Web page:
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  06/26/2017 Despite Takata bankrtupcy, AG continues to urge car owners to repair defective airbags and to hold Takata accountable  
    
 

ST. THOMAS, V.I. – Attorney General Claude Earl Walker has vowed to continue seeking relief for Virgin Islands’ consumers affected by Takata airbags.

            In May 2016, the DOJ filed a complaint and motion for preliminary injunction against Takata, which manufactured and sold dangerous airbags that were installed in Toyota, Nissan, Ford and Honda vehicles.  That case had been on hold, awaiting an initial decision from the court on whether the government may proceed.

On June 19, the parties appeared before V.I. Superior Court Judge Michael Dunston for an emergency hearing during which the government asked the court to impose a preliminary injunction against Takata, which filed for bankruptcy today, and order the company to set aside a sum of money in escrow to be awarded to Virgin Islands consumers impacted by the faulty airbags.

The court requested – and was provided with – further evidence regarding the methodology the court should employ in the calculation of sum for court escrow, as well as the irreparable harm factor of the preliminary injunction balancing test.

Following the government’s emergency request for expedited ruling on its motion for preliminary injunction and supplemental evidence and information and after reports from various sources that Takata Corp. and TK Holdings, Inc. will file for bankruptcy today, Judge Dunston handed down his ruling, ordering Takata Corporation and TK Holdings to set aside more than $8 million for Virgin Islands consumers affected by Takata airbags.

            “This litigation was filed over a year ago to enforce Virgin Islands laws protecting public health, welfare and safety, especially for the thousands of Virgin Islands car owners and their families whose vehicles have been installed with defective airbags because of these four undeniable facts:  first, nationwide, more than 100 Takata airbags have exploded violently, sending shrapnel throughout the vehicles; second, we know of at least one such incident on St. Croix; third, at least 10 deaths have occurred in the United States; and fourth, Takata airbags develop problems most quickly in areas with high humidity and high temperatures, like the Virgin Islands,” AG Walker said. “Takata’s bankruptcy filing should not impact DOJ’s prosecution of its case against Takata on behalf of consumers because an exception to the rule automatically staying cases against bankrupt entities permits government police powers actions to proceed.  Otherwise, bankruptcy court would become a safe haven for corporations seeking relief from law enforcement.  We intend, also, to vigorously enforce Judge Dunston’s order directing Takata’s U.S. subsidiary to escrow funds to ensure relief for, and the safety of, Virgin Islands’ consumers.”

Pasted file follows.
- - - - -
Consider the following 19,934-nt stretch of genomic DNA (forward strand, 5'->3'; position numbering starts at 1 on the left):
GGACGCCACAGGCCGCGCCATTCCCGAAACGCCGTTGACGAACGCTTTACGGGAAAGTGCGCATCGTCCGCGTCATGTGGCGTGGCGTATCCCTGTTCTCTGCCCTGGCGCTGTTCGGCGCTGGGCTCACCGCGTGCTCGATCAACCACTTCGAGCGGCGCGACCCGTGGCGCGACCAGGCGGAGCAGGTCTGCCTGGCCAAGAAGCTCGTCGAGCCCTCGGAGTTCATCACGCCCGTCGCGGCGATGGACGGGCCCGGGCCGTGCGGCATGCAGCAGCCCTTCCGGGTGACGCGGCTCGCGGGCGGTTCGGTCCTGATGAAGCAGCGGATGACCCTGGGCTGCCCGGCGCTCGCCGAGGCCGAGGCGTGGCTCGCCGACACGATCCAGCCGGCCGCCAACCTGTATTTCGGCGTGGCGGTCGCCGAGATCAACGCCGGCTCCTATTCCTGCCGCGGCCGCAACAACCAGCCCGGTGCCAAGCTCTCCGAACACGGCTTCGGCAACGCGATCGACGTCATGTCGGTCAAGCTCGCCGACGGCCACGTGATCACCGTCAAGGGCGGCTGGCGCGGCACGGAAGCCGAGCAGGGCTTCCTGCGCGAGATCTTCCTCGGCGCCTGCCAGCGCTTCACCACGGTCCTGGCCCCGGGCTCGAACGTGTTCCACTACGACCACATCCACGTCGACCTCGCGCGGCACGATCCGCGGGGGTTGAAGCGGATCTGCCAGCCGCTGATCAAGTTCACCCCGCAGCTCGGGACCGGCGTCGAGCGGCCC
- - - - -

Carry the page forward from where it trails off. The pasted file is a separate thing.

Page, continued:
In his ruling dated June 25, Judge Dunston ordered that “TK Holdings should escrow the sum of $3 million for civil penalties for conduct constituting a violation of CICO; TK Holdings should escrow the sum of $1,088,457 for disgorgement for conduct constituting a violation of CICO; TK Holdings should escrow the sum of $1 million for outreach to consumers for conduct constituting a violation of CICO; and TK Holdings should escrow the sum of $2,976,250 for out-of-pocket expenses for Virgin Islands consumers.”

In total, the sum to be escrowed by TK Holdings, Inc., should be $8,064,707, which shall be held in an interest-bearing account by the clerk of the court, Judge Dunston further ruled.

According to news reports, Takata filed for bankruptcy protection in the United States and Japan.  Takata Corp., the parent company, filed for bankruptcy protection with the Tokyo District Court early Monday morning, while its U.S. subsidiary, TK Holdings, filed Chapter 11 bankruptcy in Delaware on Sunday.  Its liabilities exceed $10 billion.

At a hearing held Monday morning to clarify matters regarding the government’s action against Takata, Deputy Attorney General Carol Thomas-Jacobs asked the court to order Takata to deposit the funds into an interest-bearing account for Virgin Islands consumers despite an automatic stay that came into effect once the company filed for bankruptcy.

“Takata had an obligation to deposit these funds,” Dep. AG Thomas-Jacobs said.

Judge Dunston, however, told the parties that whether his order survives the automatic stay is a matter to be determined in the bankruptcy court.

 Currently, there are 11,905 vehicles in the Virgin Islands outfitted with Takata airbags, of which approximately 2,519 or 21% were manufactured by Honda and the affected vehicles contain about 18,140 recalled airbags.

In spite of Takata’s action for bankruptcy protection, AG Walker urges vehicle owners to repair their defective airbags and to hold Takata responsible.

 

 
  Despite Takata bankrtupcy, AG continues to urge car owners to repair defective airbags and to hold Takata accountable.pdf